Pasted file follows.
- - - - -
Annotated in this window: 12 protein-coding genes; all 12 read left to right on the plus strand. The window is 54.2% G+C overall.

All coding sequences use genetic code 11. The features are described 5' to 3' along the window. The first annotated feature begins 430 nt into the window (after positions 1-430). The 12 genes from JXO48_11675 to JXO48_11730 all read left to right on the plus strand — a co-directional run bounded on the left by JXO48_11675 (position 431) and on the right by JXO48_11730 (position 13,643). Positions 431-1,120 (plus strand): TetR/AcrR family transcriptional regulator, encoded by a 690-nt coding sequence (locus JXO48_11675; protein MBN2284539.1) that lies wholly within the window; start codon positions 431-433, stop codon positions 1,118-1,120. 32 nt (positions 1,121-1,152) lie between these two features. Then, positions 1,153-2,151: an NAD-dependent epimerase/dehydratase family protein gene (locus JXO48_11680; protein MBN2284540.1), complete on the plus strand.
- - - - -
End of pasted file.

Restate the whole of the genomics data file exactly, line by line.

Annotated in this window: 12 protein-coding genes; all 12 read left to right on the plus strand. The window is 54.2% G+C overall.

All coding sequences use genetic code 11. The features are described 5' to 3' along the window. The first annotated feature begins 430 nt into the window (after positions 1-430). The 12 genes from JXO48_11675 to JXO48_11730 all read left to right on the plus strand — a co-directional run bounded on the left by JXO48_11675 (position 431) and on the right by JXO48_11730 (position 13,643). Positions 431-1,120 (plus strand): TetR/AcrR family transcriptional regulator, encoded by a 690-nt coding sequence (locus JXO48_11675; protein MBN2284539.1) that lies wholly within the window; start codon positions 431-433, stop codon positions 1,118-1,120. 32 nt (positions 1,121-1,152) lie between these two features. Then, positions 1,153-2,151: an NAD-dependent epimerase/dehydratase family protein gene (locus JXO48_11680; protein MBN2284540.1), complete on the plus strand.